Department of Ecology and Evolution and the College
Carl Veller is a population geneticist who uses mathematical modeling and computer simulations to understand the dynamics of gene frequency change in evolving populations. He is particularly interested in evolutionary consequences of the genetic shuffling that occurs with sexual reproduction. Recently, he has studied the evolutionary dynamics and human health consequences of genetic variation at centromeres, the sites where the chromosome segregation machinery attaches during cell divisions. In related work, he has sought to understand how processes such as assortative mating, population structure, and natural selection can affect genomic studies in humans that attempt to associate phenotypic outcomes with variation in certain genes.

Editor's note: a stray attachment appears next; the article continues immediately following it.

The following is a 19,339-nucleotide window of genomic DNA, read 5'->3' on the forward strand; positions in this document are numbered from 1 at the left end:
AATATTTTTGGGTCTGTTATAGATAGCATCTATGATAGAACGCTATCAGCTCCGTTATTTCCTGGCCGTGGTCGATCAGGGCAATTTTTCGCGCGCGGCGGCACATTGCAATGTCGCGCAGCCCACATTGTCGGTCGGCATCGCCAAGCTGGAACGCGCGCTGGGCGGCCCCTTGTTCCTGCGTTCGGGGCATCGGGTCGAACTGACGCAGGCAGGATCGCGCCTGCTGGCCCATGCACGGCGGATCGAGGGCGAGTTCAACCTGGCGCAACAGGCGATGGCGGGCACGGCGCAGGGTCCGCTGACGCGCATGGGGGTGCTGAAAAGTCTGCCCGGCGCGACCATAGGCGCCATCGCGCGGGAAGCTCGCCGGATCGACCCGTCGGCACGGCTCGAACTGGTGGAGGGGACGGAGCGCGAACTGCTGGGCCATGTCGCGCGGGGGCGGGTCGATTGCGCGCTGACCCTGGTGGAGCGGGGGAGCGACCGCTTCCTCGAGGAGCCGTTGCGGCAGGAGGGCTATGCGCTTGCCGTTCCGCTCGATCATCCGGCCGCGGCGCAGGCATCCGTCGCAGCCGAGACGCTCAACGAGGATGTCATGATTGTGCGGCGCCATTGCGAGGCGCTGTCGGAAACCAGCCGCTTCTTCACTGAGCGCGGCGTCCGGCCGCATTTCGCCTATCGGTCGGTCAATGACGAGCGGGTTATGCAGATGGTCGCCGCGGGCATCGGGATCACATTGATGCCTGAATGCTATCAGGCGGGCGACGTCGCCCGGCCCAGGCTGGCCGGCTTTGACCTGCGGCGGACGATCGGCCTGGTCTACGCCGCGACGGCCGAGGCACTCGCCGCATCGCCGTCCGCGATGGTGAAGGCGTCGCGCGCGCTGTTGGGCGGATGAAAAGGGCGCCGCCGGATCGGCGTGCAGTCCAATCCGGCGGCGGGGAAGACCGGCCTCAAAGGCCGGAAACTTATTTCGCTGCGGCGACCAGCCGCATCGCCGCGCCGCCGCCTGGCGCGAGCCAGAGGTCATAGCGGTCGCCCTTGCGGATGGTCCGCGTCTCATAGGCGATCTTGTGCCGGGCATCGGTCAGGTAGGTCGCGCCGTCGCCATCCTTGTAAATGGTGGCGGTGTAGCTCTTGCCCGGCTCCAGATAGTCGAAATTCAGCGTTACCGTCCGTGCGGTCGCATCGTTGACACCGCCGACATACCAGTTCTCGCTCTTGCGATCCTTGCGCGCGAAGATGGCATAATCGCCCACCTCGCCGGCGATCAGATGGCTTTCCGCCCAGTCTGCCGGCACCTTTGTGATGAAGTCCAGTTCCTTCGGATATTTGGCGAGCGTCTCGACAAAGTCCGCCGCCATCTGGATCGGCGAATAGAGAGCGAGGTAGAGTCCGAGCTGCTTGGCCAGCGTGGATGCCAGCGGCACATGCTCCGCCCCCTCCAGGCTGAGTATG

Veller received his undergraduate degree in economics and applied mathematics from the University of Cape Town. He completed a PhD in organismic and evolutionary biology from Harvard University and carried out postdoctoral research at the University of California, Davis. He was awarded the James F. Crow Early Career Researcher Award by the Genetics Society of America and is funded by a Branco Weiss Fellowship.